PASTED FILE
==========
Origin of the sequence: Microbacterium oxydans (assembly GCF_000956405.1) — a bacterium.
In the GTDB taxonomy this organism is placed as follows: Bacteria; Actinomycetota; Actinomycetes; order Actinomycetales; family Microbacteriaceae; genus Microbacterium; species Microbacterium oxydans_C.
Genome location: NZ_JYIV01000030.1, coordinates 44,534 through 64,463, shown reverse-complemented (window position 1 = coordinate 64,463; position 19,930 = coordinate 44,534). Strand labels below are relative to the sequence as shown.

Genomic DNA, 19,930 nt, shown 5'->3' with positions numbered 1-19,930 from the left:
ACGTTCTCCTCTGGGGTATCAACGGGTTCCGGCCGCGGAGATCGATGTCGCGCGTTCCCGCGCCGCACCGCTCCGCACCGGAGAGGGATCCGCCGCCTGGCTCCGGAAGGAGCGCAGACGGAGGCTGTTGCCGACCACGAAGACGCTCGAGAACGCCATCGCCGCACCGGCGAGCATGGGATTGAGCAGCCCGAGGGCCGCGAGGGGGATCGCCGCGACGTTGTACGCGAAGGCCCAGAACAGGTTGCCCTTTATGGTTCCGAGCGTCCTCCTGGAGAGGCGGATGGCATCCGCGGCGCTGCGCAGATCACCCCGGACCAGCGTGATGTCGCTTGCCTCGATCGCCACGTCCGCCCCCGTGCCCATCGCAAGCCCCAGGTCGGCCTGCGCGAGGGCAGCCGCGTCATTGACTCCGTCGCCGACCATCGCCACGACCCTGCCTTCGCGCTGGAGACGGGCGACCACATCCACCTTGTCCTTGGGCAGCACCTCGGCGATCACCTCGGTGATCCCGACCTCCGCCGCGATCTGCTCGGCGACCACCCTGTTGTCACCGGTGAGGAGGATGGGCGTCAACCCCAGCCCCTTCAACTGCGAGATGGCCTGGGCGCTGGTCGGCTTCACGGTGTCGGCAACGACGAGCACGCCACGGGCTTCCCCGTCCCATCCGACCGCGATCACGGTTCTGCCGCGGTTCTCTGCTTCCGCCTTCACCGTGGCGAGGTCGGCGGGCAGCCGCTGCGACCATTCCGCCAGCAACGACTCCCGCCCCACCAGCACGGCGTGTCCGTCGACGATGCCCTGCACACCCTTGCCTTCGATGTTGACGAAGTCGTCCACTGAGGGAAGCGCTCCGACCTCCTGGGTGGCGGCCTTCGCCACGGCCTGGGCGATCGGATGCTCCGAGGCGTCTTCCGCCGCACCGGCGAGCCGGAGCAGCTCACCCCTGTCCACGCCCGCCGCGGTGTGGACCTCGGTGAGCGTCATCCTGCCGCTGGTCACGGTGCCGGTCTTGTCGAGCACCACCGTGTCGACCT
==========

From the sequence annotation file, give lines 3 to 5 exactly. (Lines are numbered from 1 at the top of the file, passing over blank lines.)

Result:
Genome location: NZ_JYIV01000030.1, coordinates 44,534 through 64,463, shown reverse-complemented (window position 1 = coordinate 64,463; position 19,930 = coordinate 44,534). Strand labels below are relative to the sequence as shown.

Genomic DNA, 19,930 nt, shown 5'->3' with positions numbered 1-19,930 from the left:
ACGTTCTCCTCTGGGGTATCAACGGGTTCCGGCCGCGGAGATCGATGTCGCGCGTTCCCGCGCCGCACCGCTCCGCACCGGAGAGGGATCCGCCGCCTGGCTCCGGAAGGAGCGCAGACGGAGGCTGTTGCCGACCACGAAGACGCTCGAGAACGCCATCGCCGCACCGGCGAGCATGGGATTGAGCAGCCCGAGGGCCGCGAGGGGGATCGCCGCGACGTTGTACGCGAAGGCCCAGAACAGGTTGCCCTTTATGGTTCCGAGCGTCCTCCTGGAGAGGCGGATGGCATCCGCGGCGCTGCGCAGATCACCCCGGACCAGCGTGATGTCGCTTGCCTCGATCGCCACGTCCGCCCCCGTGCCCATCGCAAGCCCCAGGTCGGCCTGCGCGAGGGCAGCCGCGTCATTGACTCCGTCGCCGACCATCGCCACGACCCTGCCTTCGCGCTGGAGACGGGCGACCACATCCACCTTGTCCTTGGGCAGCACCTCGGCGATCACCTCGGTGATCCCGACCTCCGCCGCGATCTGCTCGGCGACCACCCTGTTGTCACCGGTGAGGAGGATGGGCGTCAACCCCAGCCCCTTCAACTGCGAGATGGCCTGGGCGCTGGTCGGCTTCACGGTGTCGGCAACGACGAGCACGCCACGGGCTTCCCCGTCCCATCCGACCGCGATCACGGTTCTGCCGCGGTTCTCTGCTTCCGCCTTCACCGTGGCGAGGTCGGCGGGCAGCCGCTGCGACCATTCCGCCAGCAACGACTCCCGCCCCACCAGCACGGCGTGTCCGTCGACGATGCCCTGCACACCCTTGCCTTCGATGTTGACGAAGTCGTCCACTGAGGGAAGCGCTCCGACCTCCTGGGTGGCGGCCTTCGCCACGGCCTGGGCGATCGGATGCTCCGAGGCGTCTTCCGCCGCACCGGCGAGCCGGAGCAGCTCACCCCTGTCCACGCCCGCCGCGGTGTGGACCTCGGTGAGCGTCATCCTGCCGCTGGTCACGGTGCCGGTCTTGTCGAGCACCACCGTGTCGACCT